Two is better than one: the double diffusion technique in classifying heart failure

Zavorsky, G;  Agostoni, P;

ERJ Open Res 2024 Vol. 10 Issue 1

BACKGROUND: Heart failure (HF) is a chronic condition in which the heart does not pump enough blood to meet the body’s demands. Diffusing capacity of the lung for nitric oxide (D(LNO)) and carbon monoxide (D(LCO)) may be used to classify patients with HF, as D(LNO) and D(LCO) are lung function measurements that reflect pulmonary gas exchange. Our objectives were to determine 1) if D(LNO) added to D(LCO) testing predicts HF better than D(LCO) alone and 2) whether the binary classification of HF is better when D(LNO) z-scores are combined with D(LCO) z-scores than using D(LCO) z-scores alone.
METHODS: This was a retrospective secondary data analysis in 140 New York Heart Association Class II HF patients (ejection fraction <40%) and 50 patients without HF. z-scores for D(LNO), D(LCO) and D(LNO)+D(LCO) were created from reference equations from three articles. The model with the lowest Bayesian Information Criterion was the best predictive model. Binary HF classification was evaluated with the Matthews Correlation Coefficient (MCC). RESULTS: The top two of 12 models were combined z-score models. The highest MCC (0.51) was from combined z-score models. At most, only 32% of the variance in the odds of having HF was explained by combined z-scores.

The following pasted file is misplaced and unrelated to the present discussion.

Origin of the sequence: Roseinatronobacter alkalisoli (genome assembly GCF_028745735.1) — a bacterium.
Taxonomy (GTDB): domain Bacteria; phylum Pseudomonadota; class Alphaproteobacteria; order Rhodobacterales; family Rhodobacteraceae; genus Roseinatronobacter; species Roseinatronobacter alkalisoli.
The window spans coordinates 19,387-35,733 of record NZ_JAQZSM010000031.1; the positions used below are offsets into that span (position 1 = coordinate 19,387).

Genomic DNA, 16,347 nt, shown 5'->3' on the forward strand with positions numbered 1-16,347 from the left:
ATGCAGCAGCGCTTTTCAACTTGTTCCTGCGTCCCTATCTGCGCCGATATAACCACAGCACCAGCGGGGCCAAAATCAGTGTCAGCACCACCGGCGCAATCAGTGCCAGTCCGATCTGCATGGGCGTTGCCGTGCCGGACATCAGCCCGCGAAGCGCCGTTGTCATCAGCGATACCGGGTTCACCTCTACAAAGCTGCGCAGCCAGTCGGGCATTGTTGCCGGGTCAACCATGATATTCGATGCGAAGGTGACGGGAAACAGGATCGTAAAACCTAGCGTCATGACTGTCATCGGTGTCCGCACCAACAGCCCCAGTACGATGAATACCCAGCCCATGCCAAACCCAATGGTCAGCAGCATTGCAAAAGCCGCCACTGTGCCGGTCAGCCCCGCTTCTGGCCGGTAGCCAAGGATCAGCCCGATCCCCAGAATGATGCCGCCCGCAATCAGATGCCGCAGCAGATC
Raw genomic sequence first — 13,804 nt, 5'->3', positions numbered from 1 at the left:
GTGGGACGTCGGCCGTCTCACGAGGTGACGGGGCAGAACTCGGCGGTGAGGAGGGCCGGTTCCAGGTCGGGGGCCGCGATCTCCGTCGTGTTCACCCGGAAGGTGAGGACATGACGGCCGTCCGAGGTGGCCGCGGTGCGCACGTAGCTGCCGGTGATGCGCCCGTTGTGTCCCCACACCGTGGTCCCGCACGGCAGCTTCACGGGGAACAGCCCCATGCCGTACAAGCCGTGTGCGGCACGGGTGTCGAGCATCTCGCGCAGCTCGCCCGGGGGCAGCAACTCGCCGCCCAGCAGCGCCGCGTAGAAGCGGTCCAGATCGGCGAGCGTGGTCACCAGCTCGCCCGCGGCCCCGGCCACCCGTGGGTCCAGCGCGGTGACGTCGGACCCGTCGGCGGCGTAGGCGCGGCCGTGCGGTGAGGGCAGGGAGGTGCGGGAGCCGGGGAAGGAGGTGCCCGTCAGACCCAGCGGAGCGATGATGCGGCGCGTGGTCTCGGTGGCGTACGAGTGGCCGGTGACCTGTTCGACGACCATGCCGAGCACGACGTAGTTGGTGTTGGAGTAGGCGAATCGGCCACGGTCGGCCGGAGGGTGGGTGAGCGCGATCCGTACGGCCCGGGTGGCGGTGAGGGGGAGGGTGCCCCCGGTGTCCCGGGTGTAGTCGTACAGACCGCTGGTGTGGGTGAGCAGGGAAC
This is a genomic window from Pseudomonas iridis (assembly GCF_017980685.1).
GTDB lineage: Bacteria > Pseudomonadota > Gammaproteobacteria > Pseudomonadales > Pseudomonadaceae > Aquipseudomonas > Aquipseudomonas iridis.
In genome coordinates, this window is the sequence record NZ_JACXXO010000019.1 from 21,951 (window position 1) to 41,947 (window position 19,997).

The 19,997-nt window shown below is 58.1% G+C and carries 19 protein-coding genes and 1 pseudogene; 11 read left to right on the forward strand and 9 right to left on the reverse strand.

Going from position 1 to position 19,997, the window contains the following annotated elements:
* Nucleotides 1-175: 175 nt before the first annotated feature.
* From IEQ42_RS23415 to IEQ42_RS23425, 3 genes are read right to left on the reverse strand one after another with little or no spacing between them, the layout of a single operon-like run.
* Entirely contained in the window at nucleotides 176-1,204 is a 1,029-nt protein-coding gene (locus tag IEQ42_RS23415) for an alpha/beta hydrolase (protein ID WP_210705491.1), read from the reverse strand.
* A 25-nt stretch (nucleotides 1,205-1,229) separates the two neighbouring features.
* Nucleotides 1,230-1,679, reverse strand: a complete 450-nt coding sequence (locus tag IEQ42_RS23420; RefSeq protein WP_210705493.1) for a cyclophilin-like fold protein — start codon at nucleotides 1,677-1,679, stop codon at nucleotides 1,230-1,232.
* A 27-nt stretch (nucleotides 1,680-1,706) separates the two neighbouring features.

CONCLUSIONS: Combined z-scores explained 32% of the variation in the likelihood of an individual having HF, which was higher than models using D(LNO) or D(LCO) z-scores alone. Combined z-score models had a moderate ability to classify patients with HF. We recommend using the NO-CO double diffusion technique to assess gas exchange impairment in those suspected of HF.